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Why Russia's Opposition Now Takes Pride in 'Brilliant Green' Attacks

The battle against Russia’s political opposition is being waged with a bright green liquid that comes in a tiny glass bottle

Russian opposition leader Alexei Navalny takes a selfie with supporters after an unknown assailant sprayed a bright green antiseptic on his face in a city of Barnaul, Russia on Monday. Alexei Navalny / AP

The cost of attacking a political opponent in Russia is about 60 rubles, or one dollar—That’s the price of Brilliant Green or zelyonka in pharmacies across the country.

Since Soviet times, the antiseptic has been the go-to treatment for everyday cuts and chicken pox. But under Russian President Vladimir Putin, it has taken on another function—the branding of political opponents. 

During a visit to Barnaul in southern Russia this week, opposition activist Alexei Navalny was doused with the dye by an unknown assailant. A month earlier, zelyonka was splashed onto former prime minister Mikhail Kasyanov at a commemorative march for slain opposition politician Boris Nemtsov. 

Members of the Pussy Riot punk band and human rights defenders Igor Kalyapin and Lyudmila Ulitskaya are among just a few of those branded with zelyonka in recent years. The dye’s use has even spilled into neighboring Ukraine where it is used for similar politically motivated attacks. 

A veteran activist, Navalny has been harassed countless times. In the past year alone, he has been physically attacked by Cossacks, had a cake thrown at him outside his office in Novosibirsk, and been pelted with eggs in at least five cities on his presidential campaign trail. 

Leonid Volkov, Navalny’s campaign manager, says the attacks are a premeditated strategy to divert the media’s attention from the politician’s vision for the county. The reports simply focus on scandal. “It becomes unimportant what Navalny spoke about,” he wrote on Facebook. “What matters for clicks is that he was ‘pelted with eggs.’”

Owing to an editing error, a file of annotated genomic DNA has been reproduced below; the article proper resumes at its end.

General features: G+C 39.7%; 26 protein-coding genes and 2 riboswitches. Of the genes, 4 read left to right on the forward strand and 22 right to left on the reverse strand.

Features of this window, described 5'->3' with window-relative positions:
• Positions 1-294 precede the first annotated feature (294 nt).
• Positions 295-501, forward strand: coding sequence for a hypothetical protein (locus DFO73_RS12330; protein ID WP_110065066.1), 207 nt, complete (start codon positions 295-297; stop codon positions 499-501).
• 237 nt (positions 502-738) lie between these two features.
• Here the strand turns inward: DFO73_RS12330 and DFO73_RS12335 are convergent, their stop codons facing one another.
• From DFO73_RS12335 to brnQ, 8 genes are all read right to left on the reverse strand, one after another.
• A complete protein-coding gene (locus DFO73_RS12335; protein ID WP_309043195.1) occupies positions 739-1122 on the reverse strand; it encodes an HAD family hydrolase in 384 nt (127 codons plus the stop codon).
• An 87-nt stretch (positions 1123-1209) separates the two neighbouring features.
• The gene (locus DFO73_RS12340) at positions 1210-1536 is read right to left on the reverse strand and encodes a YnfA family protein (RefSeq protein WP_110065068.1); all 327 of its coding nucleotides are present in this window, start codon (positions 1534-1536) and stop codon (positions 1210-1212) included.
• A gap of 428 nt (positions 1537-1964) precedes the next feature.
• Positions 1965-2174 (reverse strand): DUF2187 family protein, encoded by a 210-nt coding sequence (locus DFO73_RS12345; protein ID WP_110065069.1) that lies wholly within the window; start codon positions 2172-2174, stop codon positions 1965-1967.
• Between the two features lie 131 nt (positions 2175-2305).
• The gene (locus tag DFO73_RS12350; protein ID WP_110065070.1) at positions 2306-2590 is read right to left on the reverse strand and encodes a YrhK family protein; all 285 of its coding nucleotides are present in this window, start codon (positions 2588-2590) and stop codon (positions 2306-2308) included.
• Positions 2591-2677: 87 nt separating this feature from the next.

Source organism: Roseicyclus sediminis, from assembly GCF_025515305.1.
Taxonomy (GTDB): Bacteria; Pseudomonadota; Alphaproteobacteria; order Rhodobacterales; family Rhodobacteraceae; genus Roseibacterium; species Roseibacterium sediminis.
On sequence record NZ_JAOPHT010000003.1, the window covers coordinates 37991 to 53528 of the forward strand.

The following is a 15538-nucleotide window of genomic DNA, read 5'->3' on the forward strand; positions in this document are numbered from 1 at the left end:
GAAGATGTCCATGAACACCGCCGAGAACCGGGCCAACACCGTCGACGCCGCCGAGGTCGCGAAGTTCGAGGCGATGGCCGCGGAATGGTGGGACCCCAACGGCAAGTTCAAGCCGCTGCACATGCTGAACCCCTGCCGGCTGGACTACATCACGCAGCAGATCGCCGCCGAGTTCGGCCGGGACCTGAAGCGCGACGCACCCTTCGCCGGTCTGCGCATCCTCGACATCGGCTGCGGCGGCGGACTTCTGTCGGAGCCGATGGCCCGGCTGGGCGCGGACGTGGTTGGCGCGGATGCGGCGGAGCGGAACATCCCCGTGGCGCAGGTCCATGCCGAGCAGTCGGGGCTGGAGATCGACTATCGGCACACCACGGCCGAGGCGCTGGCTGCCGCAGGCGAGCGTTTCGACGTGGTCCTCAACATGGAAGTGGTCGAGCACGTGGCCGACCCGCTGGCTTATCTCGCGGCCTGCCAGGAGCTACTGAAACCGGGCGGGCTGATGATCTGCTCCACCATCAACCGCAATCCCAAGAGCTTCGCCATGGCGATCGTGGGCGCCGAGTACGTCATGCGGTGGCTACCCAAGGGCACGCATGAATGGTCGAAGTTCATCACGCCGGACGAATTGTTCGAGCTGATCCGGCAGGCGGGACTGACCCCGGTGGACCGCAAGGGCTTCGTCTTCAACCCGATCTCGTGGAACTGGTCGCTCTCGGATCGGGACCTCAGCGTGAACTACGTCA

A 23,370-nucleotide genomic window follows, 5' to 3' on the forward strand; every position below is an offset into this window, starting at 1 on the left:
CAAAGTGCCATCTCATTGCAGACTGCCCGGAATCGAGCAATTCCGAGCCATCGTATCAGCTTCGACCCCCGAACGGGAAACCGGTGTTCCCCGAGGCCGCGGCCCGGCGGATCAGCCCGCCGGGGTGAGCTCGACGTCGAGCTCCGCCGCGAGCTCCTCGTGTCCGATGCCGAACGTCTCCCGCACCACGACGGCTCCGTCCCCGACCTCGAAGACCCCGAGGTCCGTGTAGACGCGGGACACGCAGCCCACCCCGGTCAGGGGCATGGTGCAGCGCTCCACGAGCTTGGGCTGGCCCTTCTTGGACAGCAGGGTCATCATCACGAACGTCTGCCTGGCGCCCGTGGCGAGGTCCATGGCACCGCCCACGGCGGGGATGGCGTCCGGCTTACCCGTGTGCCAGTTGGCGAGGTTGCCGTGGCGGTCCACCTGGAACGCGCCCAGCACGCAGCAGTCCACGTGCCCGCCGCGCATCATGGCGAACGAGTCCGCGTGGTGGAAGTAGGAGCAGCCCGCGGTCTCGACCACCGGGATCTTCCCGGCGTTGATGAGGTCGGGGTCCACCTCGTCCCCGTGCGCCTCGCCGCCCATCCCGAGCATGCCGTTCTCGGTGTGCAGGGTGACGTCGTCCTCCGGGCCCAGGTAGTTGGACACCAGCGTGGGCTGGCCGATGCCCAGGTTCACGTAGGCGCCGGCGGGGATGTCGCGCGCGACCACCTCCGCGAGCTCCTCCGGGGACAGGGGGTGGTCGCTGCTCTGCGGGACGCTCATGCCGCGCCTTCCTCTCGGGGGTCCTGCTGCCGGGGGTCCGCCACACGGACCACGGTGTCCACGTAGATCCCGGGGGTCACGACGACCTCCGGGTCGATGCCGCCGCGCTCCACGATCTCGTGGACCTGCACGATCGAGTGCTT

For the Kremlin, Navalny is an unwelcome guest on Russia’s political scene. He was recently re-convicted for fraud, which will effectively bar him from running in next year’s presidential election. But he is continuing his campaign regardless: last month his organization published a corruption investigation into Prime Minister Dmitry Medvedev and the politician is planning mass rallies later this month. 

Unlike in the prominent killings of Nemtsov or journalist Anna Politkovskaya, the use of zelyonka is meant to demoralize, rather than deter, says analyst Dmitry Oreshkin. In his view, the dye belongs to a psychologically focussed style of petty attacks that emerged during Putin’s second term.

 It is unlikely that these attacks are centrally organized, says political scientist Stanislav Belkovsky. “There are decisions the Kremlin takes directly and those it doesn’t forbid others from taking,” he says. “Attacks such as these are decided at a regional level.”

Brilliant Green has the added advantage of stigmatizing its victims. It is notoriously difficult to wash off, guaranteeing targets will bear the mark of the “enemy” for several days at least. “It serves to humiliate the victim and discredit the person in the eyes of voters as weak and defenseless,” says Oreshkin.

But by now, Oreshkin argues, its intended effect has faded. In fact, the opposition itself have started wearing green as a badge of honor. After Navalny was attacked in Barnaul, dozens of his supporters posted pictures of themselves in green online. When Kasyanov was attacked at the Nemtsov march, defiant demonstrators began chanting: “You won’t pour zelyonka over us!” 

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